Diva and I started this blog years ago, but I commandeered it 2 months ago to start posting scenes from my upcoming book. So far, you have read my posts and given me feedback. For this, I'm extremely grateful. I have learned in the past 6 months especially that writing is a constantly-evolving skill. It seems like even though I started this project in 2009, it's still a work in progress.
Being older than I once was, and slightly more patient I guess, this is somehow easier for me to take nowadays. When we're young, changes are marked. One day you're a student, and the next day you're a graduate. One day you're a minor, and the next day you're an adult. It made me think that there would be certain cutoffs later in life, where one day I'd be one thing and the next day I'd be something different. Or, one day I'd be writing a book and the next day I'd be finished with it.
Well, I'm sure that day will come, but in the meantime, I'll take you back into the fray. At this part of the story, Diva has decided to move back to Florida. I meet her in Austin, TX, to help with the drive, and mayhem ensues.
Some parts of this story are real... poor Diva was in some serious pain!
Diva and I chose a rustic truck stop for our first meal on the road, and despite my reservations, I felt like I’d made some safe choices with turkey, mashed potatoes, and a green salad dressed with vinegar and oil. Diva took a walk on the wild side and sampled a variety of foods from the buffet, including spinach greens.
When I saw the blob of dark green on her plate, my inner monologue went something like this: Isn’t that some sort of vehicle for e coli or food poisoning? Maybe I should say something. But no, she’s not asking me to eat it, and if Diva wants to eat spinach greens at a rustic truck stop in Texas, who am I to stop her? After all, there are antioxidants and nutrients in that green lump that my lunch doesn’t have. There, I won’t say anything. Not my business. If it’s Diva’s body, it’s Diva’s choice. Stop worrying yourself, Jane.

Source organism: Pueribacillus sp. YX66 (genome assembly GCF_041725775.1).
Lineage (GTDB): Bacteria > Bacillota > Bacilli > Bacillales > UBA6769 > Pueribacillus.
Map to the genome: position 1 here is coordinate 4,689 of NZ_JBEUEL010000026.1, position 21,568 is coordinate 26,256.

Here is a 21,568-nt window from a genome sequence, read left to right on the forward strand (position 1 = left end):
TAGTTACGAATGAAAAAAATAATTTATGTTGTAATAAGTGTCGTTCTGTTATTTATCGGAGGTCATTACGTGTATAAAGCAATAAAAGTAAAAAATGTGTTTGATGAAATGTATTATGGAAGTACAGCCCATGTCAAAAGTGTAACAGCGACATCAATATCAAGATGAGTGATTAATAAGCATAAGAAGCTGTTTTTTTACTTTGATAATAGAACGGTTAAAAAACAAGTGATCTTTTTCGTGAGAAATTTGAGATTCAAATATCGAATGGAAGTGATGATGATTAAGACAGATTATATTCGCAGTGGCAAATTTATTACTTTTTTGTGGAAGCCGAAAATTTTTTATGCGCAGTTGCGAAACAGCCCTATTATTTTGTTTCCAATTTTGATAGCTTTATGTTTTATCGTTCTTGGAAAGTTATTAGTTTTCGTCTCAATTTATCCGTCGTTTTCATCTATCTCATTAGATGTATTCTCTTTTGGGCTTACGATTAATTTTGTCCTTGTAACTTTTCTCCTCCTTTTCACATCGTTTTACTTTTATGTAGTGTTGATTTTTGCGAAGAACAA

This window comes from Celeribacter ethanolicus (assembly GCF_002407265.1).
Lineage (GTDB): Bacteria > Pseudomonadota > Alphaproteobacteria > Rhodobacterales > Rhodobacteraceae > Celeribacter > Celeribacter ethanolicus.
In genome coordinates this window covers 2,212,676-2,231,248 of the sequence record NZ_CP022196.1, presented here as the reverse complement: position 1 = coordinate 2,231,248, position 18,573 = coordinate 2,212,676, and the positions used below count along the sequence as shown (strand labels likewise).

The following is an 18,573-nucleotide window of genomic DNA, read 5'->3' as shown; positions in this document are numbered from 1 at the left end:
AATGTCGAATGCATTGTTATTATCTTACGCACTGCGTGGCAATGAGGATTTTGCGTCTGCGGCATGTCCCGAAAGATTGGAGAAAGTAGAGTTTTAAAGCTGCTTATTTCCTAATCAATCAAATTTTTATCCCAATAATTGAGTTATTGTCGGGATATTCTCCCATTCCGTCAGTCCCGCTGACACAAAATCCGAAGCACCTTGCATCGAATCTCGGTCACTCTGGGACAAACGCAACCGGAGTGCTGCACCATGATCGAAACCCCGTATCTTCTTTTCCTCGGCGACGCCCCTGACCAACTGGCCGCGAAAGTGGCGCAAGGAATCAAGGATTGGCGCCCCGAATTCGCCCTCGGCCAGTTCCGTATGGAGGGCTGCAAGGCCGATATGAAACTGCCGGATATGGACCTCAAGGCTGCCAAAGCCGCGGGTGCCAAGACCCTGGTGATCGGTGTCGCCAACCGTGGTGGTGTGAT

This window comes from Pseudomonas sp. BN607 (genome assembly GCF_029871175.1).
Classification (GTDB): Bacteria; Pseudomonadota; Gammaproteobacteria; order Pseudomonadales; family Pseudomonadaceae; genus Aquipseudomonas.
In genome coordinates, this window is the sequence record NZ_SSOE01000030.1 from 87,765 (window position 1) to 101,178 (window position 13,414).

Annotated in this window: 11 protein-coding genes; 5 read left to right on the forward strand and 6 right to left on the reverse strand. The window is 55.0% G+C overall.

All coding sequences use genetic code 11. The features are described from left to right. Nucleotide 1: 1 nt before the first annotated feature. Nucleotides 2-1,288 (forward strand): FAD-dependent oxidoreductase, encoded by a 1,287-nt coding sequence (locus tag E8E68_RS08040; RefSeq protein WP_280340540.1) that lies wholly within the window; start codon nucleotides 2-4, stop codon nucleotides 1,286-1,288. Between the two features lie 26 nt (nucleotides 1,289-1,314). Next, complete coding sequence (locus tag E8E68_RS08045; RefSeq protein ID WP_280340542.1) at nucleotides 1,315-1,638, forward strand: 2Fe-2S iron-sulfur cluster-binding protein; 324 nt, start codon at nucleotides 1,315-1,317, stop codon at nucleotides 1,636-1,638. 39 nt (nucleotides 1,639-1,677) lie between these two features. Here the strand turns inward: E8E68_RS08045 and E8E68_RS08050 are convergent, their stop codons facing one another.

After lunch, I took over driving, with my trusty scarf in place on my lap to shield me from the sun and a fresh layer of SPF 50 on my body to combat the beams of sunlight hitting us from every possible direction. Diva’s iPod serenaded us as I drove the hatchback toward Interstate 10, and Diva took a little snooze. All was well, until it wasn’t.
By late afternoon, I was hungry again, and I heard gurgling noises come from Diva’s stomach while she slept. Figuring we were on the same page, I took an exit and found a decent-looking restaurant. As we pulled up, Diva looked at me in sheer panic, gasped, jumped out of her seat, and ran into the restaurant.
Although she was known as Diva, she really wasn’t dramatic in the traditional sense. I’d seen her cry maybe once every five years, and only during a major crisis. Once in a while, she would go on a tirade (which was pretty entertaining, actually) and really show her anger when telling a story about something unfair that happened. But panic? Crying? Not Diva. Not in the least.
“Hi there,” I said to the hostess after she’d directed a distressed Diva to the toilet facilities. “We’re on a road trip, and we’ll be eating here. My friend is just having a tough time right now.”
She raised her eyebrows and replied, “OK. Where would you like to sit?”
“Anywhere is fine,” I answered.
I ended up in a booth near the door. When the waiter came along, I ordered a ginger ale and a glass of water for Diva and another for me. Then, I waited.
I was about to get up and find her when she slowly made her way back to the front of the restaurant and found me. She would walk a few steps at a time and used the backs of booths to steady herself.
“Oh my God,” she said. “I don’t know what I did to deserve that.”
“I am so sorry,” I said.
“This never happens to me!” she said.
“Well it shouldn’t,” I answered. “I was pretty worried about those spinach greens you ate, but I didn’t say anything.”
“Well, who knows what it was,” she answered, waving her hand, “but I don’t want to eat anything right now.”
“Not even a baked potato? I got you some ginger ale.”
“I don’t know what I could handle. I’m afraid of drinking anything too.”
“You have to have something,” I said.
Then I remembered something. Thank goodness I was a Girl Scout once. That motto, Be Prepared, has served me well throughout life. What better time would there be for me to sort through my medical arsenal?
I’d recently appropriated my passport holder (which was collecting dust) to be my emergency drug holder. I carried it in my purse. I had enough medicine to suppress a migraine headache, soothe a headache or cramps, provide a jolt of vitamin C, and what was this? I found an old pill used to treat tummy troubles, expired 2 years.